In Charlotte Jay’s A Hank of Hair, we meet Gilbert Hand, junior partner in a small bookselling/publishing firm. After the death of his wife, Rachel, Hand takes his doctor’s advice, and moves to London for a fresh start. He takes a room in respectable hotel and settles in. One day, he discovers that the davenport in his room has a storage area with an unusual package in it. He opens the package to find that it contains a long coil of dark hair. Immediately, Hand is fascinated by the hair, and wonders how it came to be there and whose it was. Soon enough, he learns that the person who had the room before him was a man named Freddie Doyle. Now curious about Doyle, Hand starts to ask some questions. Over time, he becomes more and more obsessed with Doyle, and imagines that he’s in some sort of ‘chess match’ with him. At the same time as he sees Doyle as an opponent, Hand is also fascinated with his life. It’s not long before that obsession spins out of control.

There’s a similar sort of fascination/envy in Ruth Rendell’s 13 Steps Down. In one plot thread of the novel, Mix Cellini earns his living repairing exercise equipment. That’s how he meets supermodel Merissa Nash. Soon enough, Cellini becomes obsessed with her, and imagines a relationship that isn’t really there. At the same time, he learns about notorious serial killer Richard Christie. The murderer’s life fascinates the phobic, neurotic Christie. And, as his own life isn’t particularly interesting, his fantasies soon become more and more real to him. It’s not long before Cellini’s life comes closer and closer to Christie’s, with tragic results. I know, I know, fans of A Judgement in Stone.

Megan Abbott’s Die a Little is the story of Pasadena schoolteacher Lora King. Lora and her brother, Bill, are very close. So, when Bill falls in love with former Hollywood dressmaker’s assistant Alice Steele, Lora’s naturally concerned. But for Bill’s sake, she tries to get along with Alice. Then, Bill and Alice get married. Soon, Alice is the envy of their group of friends. She always hosts the perfect party, cooks the perfect meals, and manages to do it without looking frazzled. Still, Lora has questions about her new sister-in-law. Some things about Alice just don’t add up. As Lora slowly learns more and more about Alice’s secret life, she’s more and more repulsed by it. At the same time, though, she is irresistibly drawn to it. Alice seems to be sophisticated in a way that Lora isn’t. Then, there’s a murder, and Alice could very well be mixed up in it. Telling herself that she’s trying to protect her brother, Lora begins to ask questions about the death. And it turns out that she’s in far deeper than she thought…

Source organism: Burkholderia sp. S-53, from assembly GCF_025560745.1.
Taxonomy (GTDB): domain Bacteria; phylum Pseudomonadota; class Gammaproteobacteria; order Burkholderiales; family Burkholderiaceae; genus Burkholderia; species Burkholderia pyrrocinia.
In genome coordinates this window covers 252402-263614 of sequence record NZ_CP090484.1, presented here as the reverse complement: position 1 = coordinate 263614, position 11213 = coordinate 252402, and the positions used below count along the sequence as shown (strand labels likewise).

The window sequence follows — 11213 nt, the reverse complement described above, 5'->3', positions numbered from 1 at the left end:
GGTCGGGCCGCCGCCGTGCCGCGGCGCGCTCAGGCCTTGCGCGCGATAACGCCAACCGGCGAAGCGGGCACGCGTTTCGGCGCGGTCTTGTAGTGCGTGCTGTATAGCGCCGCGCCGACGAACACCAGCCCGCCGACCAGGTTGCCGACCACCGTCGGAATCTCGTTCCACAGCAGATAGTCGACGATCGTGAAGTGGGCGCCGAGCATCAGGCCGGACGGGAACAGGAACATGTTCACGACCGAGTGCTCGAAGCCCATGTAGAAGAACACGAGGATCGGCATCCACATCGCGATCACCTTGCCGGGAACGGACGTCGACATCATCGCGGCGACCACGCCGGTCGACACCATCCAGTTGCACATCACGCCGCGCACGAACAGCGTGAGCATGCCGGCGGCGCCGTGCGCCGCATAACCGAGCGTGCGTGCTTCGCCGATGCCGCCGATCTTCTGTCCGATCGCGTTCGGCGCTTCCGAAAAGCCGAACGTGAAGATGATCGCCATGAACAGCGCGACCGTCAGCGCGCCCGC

And then there’s Wendy James’ The Lost Girls. Fourteen-year-old Angela Buchanan spends the summer of 1978 staying with her Aunt Barbara and Uncle Doug Griffin, and her cousins, Mick and Jane. Angela naturally bonds with Mick and his friends, since they are close in age. Jane is a little younger, and often ends up being a tagalong. She looks up to Angela, and very much wants to be like her, as Angela seems so mature and sophisticated. Then, one day, Angela goes missing. She’s later found dead, with a scarf around her head. At first, the members of her family, and the friends she spent time with, are of a lot of interest to the police. But then, there’s another, similar, death. Now, it looks as though there’s a multiple killer around – one the Sydney press has dubbed the Sydney Strangler. The murderer is never found, though. Some thirty-five years later, documentary maker Erin Fury is doing a piece on families of murder victims. She wants to interview the Griffin family, and finally gets permission. And as she speaks to the different members, we see how Angela’s life and death impacted everyone.

It’s only natural to look up to, or wish you were like, someone else. It’s human nature. Sometimes it can spin out of control, though. And even when it doesn’t, it’s an interesting plot thread and piece of character development.

 
 
 

*NOTE: The title of this post is the title of a song by Alan Jay Lerner and Frederick Loewe.

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Filed under Agatha Christie, Charlotte Jay, Megan Abbott, Ruth Rendell, Wendy James